There is a government proposal here to ban Mobile/Cell phones from schools. There is general support but some discussion on whether it should be a countrywide ban, left to County level or left up to the governors of individual schools. The other discussion is whether pupils should be told to leave them at home or just to not use them in the classroom.
If there is a closed-book examination in the classroom where students are not allowed to refer to any notes, then I assume it is already the case that mobile devices are banned and the invigilators watch for them. Outside of such circumstances, why could they ban them? They can even be loaded up with electronic textbooks.
The problem is that some pupils will spend their time checking social media, texting friends and watching dodgy videos instead of studying. For the most part they will already have a laptop/tablet for work use.
I’ve been tutoring in a city school this year, via Zoom, and half the kids I worked with accessed the class via their cell phones.
I realize this isn’t the long-term goal, but it does suggest that there are potential benefits to cell phones, even for schooling.
Also, can I ask what country you are speaking for when you say “here”?
As a matter of fact, we just got our son his first phone. He starts middle school this fall. He’ll be walking to school every day (or maybe riding his bike) alone. We want him to be able to reach us if he has any issues.
Sometimes my school lets us use our phones as a calculator, and sometimes even requires us to use them for a lesson. So, no, I believe they shouldn’t be banned on a federal scale.
Also, you want kids to not be on their phones during class? Make school interesting.
UK. I should have said.
Given that all pupils have access to a laptop/tablet, albeit with restricted access, they have no need to use their phones in class.
I agree that a really good teacher should be able to hold the pupils attention. My own (limited) experience of teenagers is that they are unable to resist the buzz of an incoming message.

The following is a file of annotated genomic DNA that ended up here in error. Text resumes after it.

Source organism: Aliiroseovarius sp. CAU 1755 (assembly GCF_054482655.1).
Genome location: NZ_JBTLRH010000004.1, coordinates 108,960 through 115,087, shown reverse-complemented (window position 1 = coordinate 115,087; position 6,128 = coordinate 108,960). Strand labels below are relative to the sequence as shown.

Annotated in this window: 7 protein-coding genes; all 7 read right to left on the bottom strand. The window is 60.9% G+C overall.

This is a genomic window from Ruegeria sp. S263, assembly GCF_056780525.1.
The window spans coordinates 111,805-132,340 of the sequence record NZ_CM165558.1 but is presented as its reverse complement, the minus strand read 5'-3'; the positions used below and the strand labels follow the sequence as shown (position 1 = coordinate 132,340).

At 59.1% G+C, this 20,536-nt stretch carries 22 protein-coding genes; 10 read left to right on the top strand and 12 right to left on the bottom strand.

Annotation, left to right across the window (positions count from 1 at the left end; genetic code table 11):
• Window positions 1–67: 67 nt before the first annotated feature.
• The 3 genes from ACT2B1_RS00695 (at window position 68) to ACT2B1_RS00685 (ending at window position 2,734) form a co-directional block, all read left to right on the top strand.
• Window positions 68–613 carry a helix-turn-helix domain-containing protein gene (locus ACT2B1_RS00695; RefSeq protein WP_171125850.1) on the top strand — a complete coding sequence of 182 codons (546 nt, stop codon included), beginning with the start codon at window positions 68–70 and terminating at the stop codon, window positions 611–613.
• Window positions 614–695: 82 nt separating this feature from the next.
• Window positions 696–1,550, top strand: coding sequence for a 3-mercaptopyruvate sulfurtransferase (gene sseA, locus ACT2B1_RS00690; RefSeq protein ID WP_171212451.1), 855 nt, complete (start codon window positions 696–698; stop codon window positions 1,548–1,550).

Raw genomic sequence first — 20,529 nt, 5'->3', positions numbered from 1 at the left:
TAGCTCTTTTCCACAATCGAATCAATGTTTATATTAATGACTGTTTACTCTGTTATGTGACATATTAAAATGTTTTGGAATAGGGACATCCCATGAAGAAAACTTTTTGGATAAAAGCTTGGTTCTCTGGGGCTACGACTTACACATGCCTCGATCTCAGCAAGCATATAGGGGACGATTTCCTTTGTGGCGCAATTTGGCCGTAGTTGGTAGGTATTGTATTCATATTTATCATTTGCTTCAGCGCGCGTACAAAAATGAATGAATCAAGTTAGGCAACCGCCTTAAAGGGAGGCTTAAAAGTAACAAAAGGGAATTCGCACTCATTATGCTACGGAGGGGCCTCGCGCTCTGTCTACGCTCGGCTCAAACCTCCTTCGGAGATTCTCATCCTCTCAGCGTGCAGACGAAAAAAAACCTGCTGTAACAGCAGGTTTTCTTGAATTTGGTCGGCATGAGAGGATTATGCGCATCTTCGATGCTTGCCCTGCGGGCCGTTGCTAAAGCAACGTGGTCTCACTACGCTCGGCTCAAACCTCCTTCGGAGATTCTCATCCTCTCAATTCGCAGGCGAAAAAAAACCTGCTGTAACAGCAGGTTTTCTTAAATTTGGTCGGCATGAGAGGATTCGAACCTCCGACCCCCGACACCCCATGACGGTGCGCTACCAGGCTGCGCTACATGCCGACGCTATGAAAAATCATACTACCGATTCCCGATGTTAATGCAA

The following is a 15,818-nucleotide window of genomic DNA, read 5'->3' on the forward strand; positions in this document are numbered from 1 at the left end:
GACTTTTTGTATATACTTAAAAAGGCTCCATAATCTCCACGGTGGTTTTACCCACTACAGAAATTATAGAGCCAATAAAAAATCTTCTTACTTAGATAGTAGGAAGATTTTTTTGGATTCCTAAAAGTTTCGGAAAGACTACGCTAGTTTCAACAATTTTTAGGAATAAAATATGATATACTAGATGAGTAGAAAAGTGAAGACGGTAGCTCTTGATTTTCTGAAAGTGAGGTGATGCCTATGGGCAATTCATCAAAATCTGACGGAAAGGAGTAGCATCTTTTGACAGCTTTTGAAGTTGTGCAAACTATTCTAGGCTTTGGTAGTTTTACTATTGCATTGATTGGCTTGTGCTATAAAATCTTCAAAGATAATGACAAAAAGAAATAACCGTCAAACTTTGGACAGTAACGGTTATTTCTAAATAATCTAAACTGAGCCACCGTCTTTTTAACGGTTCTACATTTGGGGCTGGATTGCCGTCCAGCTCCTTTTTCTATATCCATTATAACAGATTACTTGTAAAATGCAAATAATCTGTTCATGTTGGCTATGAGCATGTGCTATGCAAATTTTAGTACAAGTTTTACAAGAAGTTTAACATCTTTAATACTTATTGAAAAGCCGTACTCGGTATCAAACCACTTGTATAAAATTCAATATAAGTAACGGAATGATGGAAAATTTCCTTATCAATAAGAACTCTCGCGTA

There’s my word of the day, tyvm!
I taught at a top private school in the UK.
The policy was:
- pupils could bring mobile phones to school (useful for parental contact)
- they could not have them on during lessons (they would be confiscated otherwise) … all pupils had laptops for notetaking, Internet access etc.
- if a family emergency happened during a lesson, the parents would ring the school and action would be taken
- all phones were handed in at the door for an exam (if found with a phone, the pupil would fail the exam … I think this was a Government rule anyway)
There is also the problem of bullying/harassment through social media. Of course that can happen just as easily out of hours, but having some respite in school hours must be some relief.
Before the pandemic, in that same class, students were sometimes (the rules changed from time to time) allowed to listen to music on their phones while they worked, and sometimes traded in for tablets when they came into the class. When they will had access to phones, the teacher was empowered to confiscate a misused phone until the end of the class.
This was a class with a lot of time spent doing math problems in the classroom, on chrome books. And yes, sometimes kids were distracted by YouTube. More often they were distracted by each other, frankly.
Cell phones have a lot of functionality, that can be used very productively for educational purposes. And they also have the potential to be a distraction.
Yes, students have access to other devices, with similar functionality. And also with similar distraction potential. Why not let them use the devices they have more familiarity with?
I would never want to ban cell phones in my classrooms, as that’s throwing out the baby with the bathwater. Making sure students aren’t distracting themselves is just something a teacher has to keep an eye out for.
Were I still a school governor that’s exactly the policy I would advocate
I don’t think there’s a teacher alive who is interesting enough to constantly hold their all pupils’ attention all the time, even if you remove the requirement to actually teach them what they’re supposed to be learning.
I think there is a subtle difference between a pupil having a phone or a laptop.
They are used to chatting / social media / texting /e-mailing / surfing with a phone.
A laptop is more used for purposes that match up with a classroom.
Also it’s easier to see what they are doing with a laptop - and when they are using it.
This is a pet peeve of my wife, an elementary school teacher. She does her best, but it’s impossible to constantly be as captivating as as a cell phone, with all its games and apps. Her job is to teach, not to provide entertainment.
I was considered a jolly good teacher, but this actually happened once:
We had a central courtyard with many classrooms facing onto it (lots of windows, so plenty of light.)
I’m teaching computing (which the class enjoyed), when I noticed I was losing their attention.
It started with one pupil looking across the courtyard … then another, then more.
I looked across the courtyard myself … and there is a girl student doing a striptease for a boy student in an otherwise empty classroom.
I also saw a male and female teacher racing down a corridor towards the classroom.
So I said “OK, everyone can look out the window - but you stop when I say so!”
There was a rush to look out - but as soon as the teachers sorted the problem, they all came back to their desks and paid full attention.
Of course it would have been hopeless to demand they didn’t look out at the spectacle!